We tried to curb the shopping urges. One thing one RV couple told us prior to our trip was not to stock up on everything we thought we’d need before we left. The trailer would just get too cluttered this way. And they were right, of course: Everywhere we were going was either a good-sized town or nearby a city, so there were Wal-Marts, Targets and the like all along our route that we could easily pull over to whenever we ran out of essentials like toothpaste or dog food. We did invest in a couple big ticket items, like a new lens, a couple filters, a portable external hard drive and a new Canon camera bag to hold both DSLRs before we left, but we would have done this prior to Semester at Sea anyway. Savings: Unknown.
I kept track of our total expenses in terms of accommodation and transportation. (Food and entertainment would have been pushing it.) Here’s how it all shook out for our 42 days gone:
- Total mileage: 5744.3 miles
- Lodging fees: $1084 total, $25.8 per day
- Gas fees: $1912 total, $45.52 per day
- Gas used: 498.75 gallons
- Average gas mileage: 11.5 miles per gallon
In all, our daily living expenses wound up being far cheaper than had we stayed in San Francisco during those six weeks. Gotta love the ability to travel while saving money—it’s the best of both worlds! After all, we both worked while on the road so we kept our income stream steady, and we even managed to pay down some credit card bills (finally) while at it.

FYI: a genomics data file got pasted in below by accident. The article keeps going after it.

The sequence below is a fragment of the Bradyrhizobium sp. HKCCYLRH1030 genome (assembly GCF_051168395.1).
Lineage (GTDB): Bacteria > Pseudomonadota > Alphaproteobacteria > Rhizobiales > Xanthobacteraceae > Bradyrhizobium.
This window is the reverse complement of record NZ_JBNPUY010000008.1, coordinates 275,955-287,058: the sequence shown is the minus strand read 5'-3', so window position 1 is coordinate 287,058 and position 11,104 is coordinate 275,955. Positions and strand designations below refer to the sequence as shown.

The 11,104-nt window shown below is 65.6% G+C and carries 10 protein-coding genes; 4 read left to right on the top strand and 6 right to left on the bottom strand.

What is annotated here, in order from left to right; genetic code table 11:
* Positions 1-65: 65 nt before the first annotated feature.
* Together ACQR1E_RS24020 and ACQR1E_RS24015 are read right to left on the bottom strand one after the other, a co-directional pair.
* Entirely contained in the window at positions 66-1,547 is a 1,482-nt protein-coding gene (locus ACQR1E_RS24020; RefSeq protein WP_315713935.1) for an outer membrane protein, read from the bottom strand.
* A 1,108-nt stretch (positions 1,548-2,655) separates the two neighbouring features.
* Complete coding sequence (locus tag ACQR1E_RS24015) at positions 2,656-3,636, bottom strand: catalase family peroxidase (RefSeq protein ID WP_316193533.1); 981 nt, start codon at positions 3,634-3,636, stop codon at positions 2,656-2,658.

What else we learned:
- Sometimes you just have to go with the flow. We ran into countless roadblocks, especially where weather was concerned—sleet, hail, rain, snow, flooding; we saw it all—that thwarted many of our plans. In the end, we just had to throw up our hands and let Fate take the wheel—and plan to return to all the spots we missed or that were closed. This is particularly difficult for me, as I plan every second of my life. You should see the Post-its on my office desk and the spreadsheets and Word docs on my laptop desktops. They are never ending and all lists about something or another. But putting your neuroses aside is often a good thing. I learned to be a bit more laid back while on the road.
- However, in certain national parks (Yellowstone) during peak months (June through August), you do need to be a planner. It’s best to book a campsite as soon as you know your dates—particularly if you want the cheapest deal out there.
- For similar international trips, we might want to invest in travel insurance—with the luck we have and all that tends to go wrong for me, that definitely would be wise.
So we’re done. At least with this area of the United States. On Sunday, we’re off on yet another long drive—this time to the other side of the country—that will take us around 2,885 miles over the course of nine days. Then, we leave two weeks after that for our next adventure: four months on the open sea, sailing around the world! One day, we’ll become grown-ups. Maybe. In the meantime…
Any questions for us? Are you planning a similar road trip and need logistical help? We’re happy to share anything and everything that we learned!
If you enjoyed this post, consider recommending it through Google +1 or Twitter or “Liking” it on Facebook. It only takes one click through the social media icons below to help us out. This will enable us to grow our audience and ensure we can continue bringing solid content on a frequent basis. As always, thanks for reading and for your support!